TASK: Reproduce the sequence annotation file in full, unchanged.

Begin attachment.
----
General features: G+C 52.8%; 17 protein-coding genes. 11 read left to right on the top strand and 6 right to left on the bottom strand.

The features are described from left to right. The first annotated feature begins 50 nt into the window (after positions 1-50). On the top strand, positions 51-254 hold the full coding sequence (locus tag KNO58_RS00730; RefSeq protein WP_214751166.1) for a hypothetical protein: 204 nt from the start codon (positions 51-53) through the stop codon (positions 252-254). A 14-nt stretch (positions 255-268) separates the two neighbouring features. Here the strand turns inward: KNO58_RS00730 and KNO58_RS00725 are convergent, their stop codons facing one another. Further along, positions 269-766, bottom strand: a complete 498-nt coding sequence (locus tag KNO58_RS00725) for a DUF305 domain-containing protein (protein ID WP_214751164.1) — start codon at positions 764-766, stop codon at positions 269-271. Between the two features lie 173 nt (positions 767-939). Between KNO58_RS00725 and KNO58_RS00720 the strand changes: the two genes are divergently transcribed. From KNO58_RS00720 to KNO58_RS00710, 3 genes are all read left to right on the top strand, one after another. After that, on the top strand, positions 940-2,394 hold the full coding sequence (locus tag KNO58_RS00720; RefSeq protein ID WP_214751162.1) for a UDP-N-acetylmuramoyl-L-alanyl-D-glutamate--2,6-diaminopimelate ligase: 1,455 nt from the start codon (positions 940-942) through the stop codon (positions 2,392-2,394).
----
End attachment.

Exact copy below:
General features: G+C 52.8%; 17 protein-coding genes. 11 read left to right on the top strand and 6 right to left on the bottom strand.

The features are described from left to right. The first annotated feature begins 50 nt into the window (after positions 1-50). On the top strand, positions 51-254 hold the full coding sequence (locus tag KNO58_RS00730; RefSeq protein WP_214751166.1) for a hypothetical protein: 204 nt from the start codon (positions 51-53) through the stop codon (positions 252-254). A 14-nt stretch (positions 255-268) separates the two neighbouring features. Here the strand turns inward: KNO58_RS00730 and KNO58_RS00725 are convergent, their stop codons facing one another. Further along, positions 269-766, bottom strand: a complete 498-nt coding sequence (locus tag KNO58_RS00725) for a DUF305 domain-containing protein (protein ID WP_214751164.1) — start codon at positions 764-766, stop codon at positions 269-271. Between the two features lie 173 nt (positions 767-939). Between KNO58_RS00725 and KNO58_RS00720 the strand changes: the two genes are divergently transcribed. From KNO58_RS00720 to KNO58_RS00710, 3 genes are all read left to right on the top strand, one after another. After that, on the top strand, positions 940-2,394 hold the full coding sequence (locus tag KNO58_RS00720; RefSeq protein ID WP_214751162.1) for a UDP-N-acetylmuramoyl-L-alanyl-D-glutamate--2,6-diaminopimelate ligase: 1,455 nt from the start codon (positions 940-942) through the stop codon (positions 2,392-2,394).